Nelson, now 25, was charged with, among other
crimes, two counts of first-degree murder
in connection with the brothers’ deaths. Sheriff Jerry Galloway,
Caldwell County, Missouri: “Charges of murder are
Class A felonies, which carry a range of
punishment of life in prison, or death.”
The Wisconsin men had previously sent cattle to
Nelson to feed and sell on their behalf. Court documents say the
father of the Diemels told officials the brothers had
traveled in late July to Nelson’s Missouri farm to
pick up a $250,000 check. They were not
heard from again. Those documents also say
that Nelson acknowledged taking a rental truck
used by the Diemels, and disposing of two bodies he
said he found on his farm. In addition, a used rifle
cartridge was found in Nelson’s clothes. He told officials he had
been hunting small game. Nelson is being held
in the Caldwell County Detention Center,
pending a trial. Dr. Michael Rosmann, an
Iowa-based psychologist interviewed long before
the men disappeared, said he should not comment on
the Nelson case, never having met the young man. But, typically, in other,
less-serious cases, producers who get in
trouble often make decisions that were
intended to keep their farm or ranch
financially viable. Dr. Michael Rosmann,
farmer psychologist “I think there are some farm
people who will resort to illegal activities to get
ahead because they feel compelled to do whatever
it takes to hang onto the land and resources
needed to farm. And their motives aren’t
always to hurt anybody but they end up hurting people
anyhow.” Occasionally, farmers who cheat federal
programs or mislead consumers are accused
of using the profits for purchases the government
describe as being for “personal enjoyment
and pleasure.” In 2016, for example, an Idaho
farmer was sentenced to three years in prison for
selling regular alfalfa seed as organic. Court documents say he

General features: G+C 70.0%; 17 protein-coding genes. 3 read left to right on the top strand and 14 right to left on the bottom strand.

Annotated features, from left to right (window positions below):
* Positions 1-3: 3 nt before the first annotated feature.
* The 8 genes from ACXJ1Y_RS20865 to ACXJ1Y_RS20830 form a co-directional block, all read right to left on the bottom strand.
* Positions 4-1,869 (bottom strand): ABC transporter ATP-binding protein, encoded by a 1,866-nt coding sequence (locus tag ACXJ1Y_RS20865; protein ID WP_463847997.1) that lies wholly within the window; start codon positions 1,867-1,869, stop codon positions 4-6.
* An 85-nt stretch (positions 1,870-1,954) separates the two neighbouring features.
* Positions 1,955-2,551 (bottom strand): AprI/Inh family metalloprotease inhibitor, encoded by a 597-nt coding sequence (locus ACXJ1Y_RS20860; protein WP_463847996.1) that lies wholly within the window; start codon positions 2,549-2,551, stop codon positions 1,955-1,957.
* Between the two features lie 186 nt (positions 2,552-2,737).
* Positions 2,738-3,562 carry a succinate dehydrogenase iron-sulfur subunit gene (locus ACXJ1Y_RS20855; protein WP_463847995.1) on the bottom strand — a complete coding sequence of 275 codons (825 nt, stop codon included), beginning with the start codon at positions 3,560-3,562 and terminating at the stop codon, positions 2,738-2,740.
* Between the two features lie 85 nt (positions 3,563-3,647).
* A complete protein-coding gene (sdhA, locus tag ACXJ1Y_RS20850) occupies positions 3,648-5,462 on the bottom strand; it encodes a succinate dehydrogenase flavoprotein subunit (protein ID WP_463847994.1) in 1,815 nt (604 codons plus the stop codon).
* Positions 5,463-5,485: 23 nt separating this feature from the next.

used the profits to buy an RV and a boat. Dr. Michael Rosmann,
farmer psychologist: “People will do things
that they normally wouldn’t do just because
their livelihood is under threat. And they’ll do what they
think they have to in order to maintain the
quality of farm operation that they’re
accustomed to. Doesn’t make it right. It is just a factor that
contributes to why this phenomenon occurs.”
In rare cases, some psychologists believe,
those farmers who were charged have committed
suicide to avoid either serving time in prison or
facing the public shame. Rosmann says the data
shows a shift away from older producers
taking their lives. Dr. Michael Rosmann,
farmer psychologist:“Now, we’re seeing younger
farmers from age 45 up to their late 60s as the most
vulnerable for self-harm, and we’re trying to figure
out why that is…Possibly it has something to do
with a sense that I only have a few more years to
succeed and it’s make or break time.” During his
Market to Market
interview a year ago, Nelson
described feeling badly for another farmer who was
in prison because of the impact it had on his
wife and children. Joey Nelson, Braymer,
Missouri: “He farmed and he was there for his kids
every day of their life until that point, and you
know his wife still has to farm…. She’s got to
do it all by herself. They don’t think about
that stuff.” Nick Diemel, a 34-year-old from
Navarino, Wisconsin, left behind a wife and
four children. Justin Diemel, of Pulaski,
Wisconsin, was 24. In his interview, Joey
Nelson described how he felt the day he was
released in 2018 after spending 13 months
in Leavenworth’s minimum-security satellite
facility on fraud charges. Joey Nelson, Braymer,
Missouri: “You get nervous about everything you do
from that point forward. Everything you go to do,
you are like, ‘Okay, now can this be twisted or
turned around where I might get in
trouble for it?’ ” For Market to Market,
I’m Colleen Bradford Krantz. Next, the Market
to Market report. Deteriorating weather